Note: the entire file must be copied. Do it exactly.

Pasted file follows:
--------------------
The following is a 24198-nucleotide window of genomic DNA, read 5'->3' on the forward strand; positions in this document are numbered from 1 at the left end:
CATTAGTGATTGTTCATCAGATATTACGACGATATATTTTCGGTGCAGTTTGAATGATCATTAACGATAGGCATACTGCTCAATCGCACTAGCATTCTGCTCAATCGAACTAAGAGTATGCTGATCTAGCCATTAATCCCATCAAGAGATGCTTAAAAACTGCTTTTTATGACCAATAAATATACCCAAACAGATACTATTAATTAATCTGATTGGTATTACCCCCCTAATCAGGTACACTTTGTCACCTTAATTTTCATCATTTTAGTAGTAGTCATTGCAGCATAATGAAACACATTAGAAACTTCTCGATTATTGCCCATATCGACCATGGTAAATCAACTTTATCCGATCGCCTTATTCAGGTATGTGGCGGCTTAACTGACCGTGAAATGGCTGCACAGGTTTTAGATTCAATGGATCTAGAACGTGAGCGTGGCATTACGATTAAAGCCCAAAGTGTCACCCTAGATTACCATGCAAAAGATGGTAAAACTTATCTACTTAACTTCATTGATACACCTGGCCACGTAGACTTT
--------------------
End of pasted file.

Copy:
The following is a 24198-nucleotide window of genomic DNA, read 5'->3' on the forward strand; positions in this document are numbered from 1 at the left end:
CATTAGTGATTGTTCATCAGATATTACGACGATATATTTTCGGTGCAGTTTGAATGATCATTAACGATAGGCATACTGCTCAATCGCACTAGCATTCTGCTCAATCGAACTAAGAGTATGCTGATCTAGCCATTAATCCCATCAAGAGATGCTTAAAAACTGCTTTTTATGACCAATAAATATACCCAAACAGATACTATTAATTAATCTGATTGGTATTACCCCCCTAATCAGGTACACTTTGTCACCTTAATTTTCATCATTTTAGTAGTAGTCATTGCAGCATAATGAAACACATTAGAAACTTCTCGATTATTGCCCATATCGACCATGGTAAATCAACTTTATCCGATCGCCTTATTCAGGTATGTGGCGGCTTAACTGACCGTGAAATGGCTGCACAGGTTTTAGATTCAATGGATCTAGAACGTGAGCGTGGCATTACGATTAAAGCCCAAAGTGTCACCCTAGATTACCATGCAAAAGATGGTAAAACTTATCTACTTAACTTCATTGATACACCTGGCCACGTAGACTTT